Historical views on masturbation ancient greeks and

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Historical Views on Masturbation - Ancient Greeks and Egyptians viewed masturbation as healthy and normal. - Views changed! o In 1656 in Connecticut, masturbation was a crime punishable by death o In a 1640’s law code for the Puritan colony of New Haven, Connecticut in the 17 th century “Blasphemers, homosexuals and masturbators” were eligible for the death penalty. o Around the turn of the twentieth century, some physicians began to challenge the idea that masturbation could cause dire medical consequences. Masturbation - Is Masturbation still an issue? o In 1994: Jocelyn Elders (US Surgeon. General) mentioned as an aside that is should be mentioned in school curricula that masturbation was safe and healthy, she was forced to resign. o We are not alone in Masturbation, other animals and species are seen to masturbate. o Female porcupines have been observed using sticks as vibrators. o Prehistoric rock painting around the world depicts males masturbating o 4 th Millennium BC a temple site on the island of Malta depicts a woman masturbating. Masturbation in the Victorian Era - The medical literature of the times describes procedures for electric shock treatment, infibulation, restraining devices like chastity belts and straitjackets, cauterization or – as a last resort – wholesale surgical excision of the genitals. - Women were forbidden from riding bicycles or riding horses. Masturbation History - Vibrators were advertised in the early 1900’s in magazines and disguised as massaging devices for health rather than sexual pleasure. History of the Vibrator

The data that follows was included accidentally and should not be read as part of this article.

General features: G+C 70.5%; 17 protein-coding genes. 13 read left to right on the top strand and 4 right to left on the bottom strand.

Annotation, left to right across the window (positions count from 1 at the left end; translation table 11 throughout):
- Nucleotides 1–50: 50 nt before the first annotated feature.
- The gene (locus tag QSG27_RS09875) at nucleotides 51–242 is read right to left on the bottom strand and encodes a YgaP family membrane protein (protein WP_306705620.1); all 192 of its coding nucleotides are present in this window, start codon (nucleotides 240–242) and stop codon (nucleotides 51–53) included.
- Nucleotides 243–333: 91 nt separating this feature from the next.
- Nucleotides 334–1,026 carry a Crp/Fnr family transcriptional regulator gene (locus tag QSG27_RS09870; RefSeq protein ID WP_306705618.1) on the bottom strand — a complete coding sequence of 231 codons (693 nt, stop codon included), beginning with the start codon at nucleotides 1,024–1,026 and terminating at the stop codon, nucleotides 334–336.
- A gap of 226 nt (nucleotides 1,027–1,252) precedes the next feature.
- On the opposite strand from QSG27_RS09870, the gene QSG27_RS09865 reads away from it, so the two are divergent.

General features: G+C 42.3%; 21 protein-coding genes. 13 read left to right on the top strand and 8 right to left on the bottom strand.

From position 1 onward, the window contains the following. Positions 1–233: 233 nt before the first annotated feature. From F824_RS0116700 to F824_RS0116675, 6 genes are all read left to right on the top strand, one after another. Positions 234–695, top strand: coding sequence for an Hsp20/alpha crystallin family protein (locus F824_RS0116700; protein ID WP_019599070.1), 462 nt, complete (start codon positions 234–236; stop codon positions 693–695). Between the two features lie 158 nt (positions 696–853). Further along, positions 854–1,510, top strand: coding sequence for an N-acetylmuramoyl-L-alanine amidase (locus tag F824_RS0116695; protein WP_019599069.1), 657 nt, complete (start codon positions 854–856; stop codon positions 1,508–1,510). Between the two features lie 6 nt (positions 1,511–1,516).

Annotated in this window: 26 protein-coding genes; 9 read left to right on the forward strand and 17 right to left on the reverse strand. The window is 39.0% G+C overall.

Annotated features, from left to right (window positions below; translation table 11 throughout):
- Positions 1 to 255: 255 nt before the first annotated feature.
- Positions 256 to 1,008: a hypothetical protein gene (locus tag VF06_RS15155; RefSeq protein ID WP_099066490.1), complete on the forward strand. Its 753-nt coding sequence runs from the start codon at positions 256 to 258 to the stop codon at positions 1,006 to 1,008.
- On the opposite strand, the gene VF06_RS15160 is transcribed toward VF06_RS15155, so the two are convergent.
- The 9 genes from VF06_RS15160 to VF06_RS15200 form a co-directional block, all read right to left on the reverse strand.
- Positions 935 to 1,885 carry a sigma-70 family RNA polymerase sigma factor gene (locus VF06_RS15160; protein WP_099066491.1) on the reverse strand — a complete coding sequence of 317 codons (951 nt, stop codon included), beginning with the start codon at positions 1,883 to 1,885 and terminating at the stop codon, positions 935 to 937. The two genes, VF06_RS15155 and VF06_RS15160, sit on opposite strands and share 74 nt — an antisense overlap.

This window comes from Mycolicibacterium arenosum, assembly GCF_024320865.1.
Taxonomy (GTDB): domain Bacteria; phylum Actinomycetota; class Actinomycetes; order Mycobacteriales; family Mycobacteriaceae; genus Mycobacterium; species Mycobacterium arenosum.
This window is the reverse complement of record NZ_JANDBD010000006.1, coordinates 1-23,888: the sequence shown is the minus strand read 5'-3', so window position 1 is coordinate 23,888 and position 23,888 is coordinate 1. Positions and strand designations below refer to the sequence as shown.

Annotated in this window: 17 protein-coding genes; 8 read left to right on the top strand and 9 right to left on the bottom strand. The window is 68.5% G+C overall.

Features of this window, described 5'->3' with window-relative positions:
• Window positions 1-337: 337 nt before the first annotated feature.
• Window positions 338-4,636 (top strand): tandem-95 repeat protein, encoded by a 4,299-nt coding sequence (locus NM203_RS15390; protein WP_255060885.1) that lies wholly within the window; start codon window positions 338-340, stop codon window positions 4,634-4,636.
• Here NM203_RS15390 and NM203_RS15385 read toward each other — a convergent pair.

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- Historically physicians provided treatment for “hysteria: through the massage of the genitals until the women reached orgasm - The vibrator was invented so that doctors could increase the number of patients treated and the speed at which each individual could be treated. Sex and Advertising - Sexologist Alfred Kinsey’s “Kinsey Reports” about human sexuality, published in the 1950s, brought an openness to advertising in the media with sexy campaigns such as Clairol’s hair color campaign slogan. “Does she or doesn’t she?” Sex and Media - Media plays a large role in shaping our norms and our identities - Media helps us learn what is “normal” and what is expected of us - We learn about what we “should” or “should not” desire. - At times these messages are very subtle or even blatantly unrealistic Functions of Media - Cultivation Theory : a television as a meaningful representation of interactions in everyday life - Agenda Setting : Emphasizing certain types of stories and excluding others has the effect of only showing viewers what the companies and reports see as valuable and will produce ratings - Social Learning : Characters and interactions viewed on television serve as a model for who we should be and how we should interact with others.
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